walkitout (walkitout) wrote,

Complaining about _Kosher_

I picked up _Kosher_ by Lytton. I'm really pretty unhappy about it. It begins by describing the Peanut Corporation of America and how that was an example of failed government regulation. And after a paragraph detour into labelling schemes, it then says this:

"a little-noticed area of industrial food regulation offers a model of successful food certification".

I just want to point out something really, really important here. PCA lost its kosher cert _after_, not before, _after_ the plants were shut down. And I'm reasonably certain that when you have rats dry roasting with your peanuts, it ain't kosher.

Now, you can make the argument that the kosher cert PCA had was a crappy cert. And I will take your argument very seriously because _I agree_. But Lytton doesn't appear to be making that argument. You can also argue, well, kosher beef doesn't have horse meat or pig meat in it, the way other beef has in recent scandals -- that is, what's in there is what's supposed to be in there and not a bunch of other stuff. But again, that isn't what Lytton seems to be arguing.

Lytton is either not as careful and intelligent as his reviewers, students, colleagues and fans think he is, or he is very, very, very dishonest.

I'm betting on (b), but I'll read a little more to find out for sure. I am _extremely_ disgusted by this however.

ETA: To be fair, the author appears to be about my age, so some of this could be chalked up to a youthful lawyer writing a book about the food industry, having other lawyers read it, and not having someone in the food industry read it and point out the problems. Altho the PCA/U cert scandal was _well covered at the time_.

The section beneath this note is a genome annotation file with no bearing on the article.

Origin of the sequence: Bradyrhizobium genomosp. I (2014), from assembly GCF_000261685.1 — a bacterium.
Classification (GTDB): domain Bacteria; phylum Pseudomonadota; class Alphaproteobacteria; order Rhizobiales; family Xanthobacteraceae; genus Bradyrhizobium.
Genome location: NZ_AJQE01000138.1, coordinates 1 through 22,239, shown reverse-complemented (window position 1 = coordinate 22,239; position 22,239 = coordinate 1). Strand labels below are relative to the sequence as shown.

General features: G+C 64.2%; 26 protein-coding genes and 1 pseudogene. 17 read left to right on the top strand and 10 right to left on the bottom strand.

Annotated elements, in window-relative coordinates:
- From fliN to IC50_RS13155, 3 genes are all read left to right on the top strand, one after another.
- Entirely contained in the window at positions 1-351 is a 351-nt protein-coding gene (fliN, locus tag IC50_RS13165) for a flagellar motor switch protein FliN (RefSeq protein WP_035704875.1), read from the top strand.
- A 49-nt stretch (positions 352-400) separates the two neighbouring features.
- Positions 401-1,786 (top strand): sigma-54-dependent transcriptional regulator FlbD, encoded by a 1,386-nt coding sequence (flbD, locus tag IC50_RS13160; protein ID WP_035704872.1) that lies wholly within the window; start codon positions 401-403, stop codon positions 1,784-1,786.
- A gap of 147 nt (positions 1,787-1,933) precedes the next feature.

"Rabbi Moshe Elefant, Executive Rabbinic Coordinator at the OU ... explained that “salmonella is caused by a microorganism. This contamination can only be detected by a lab, and by federal and state inspectors. Our mashgichim will report anything visible, but contamination requiring testing can only be done by the appropriate authorities following the appropriate testing methods. The bottom line is, the Orthodox Union will not accept filth, contamination, or anything that can prove to be a health hazard. We will pull our certification from companies where such contamination is found.”"

_That's_ some "independent" "private" regulation. Not.

Obvs, there was a ton of mainstream coverage at the time (WaPo article from the same month and year is near the top of search results).
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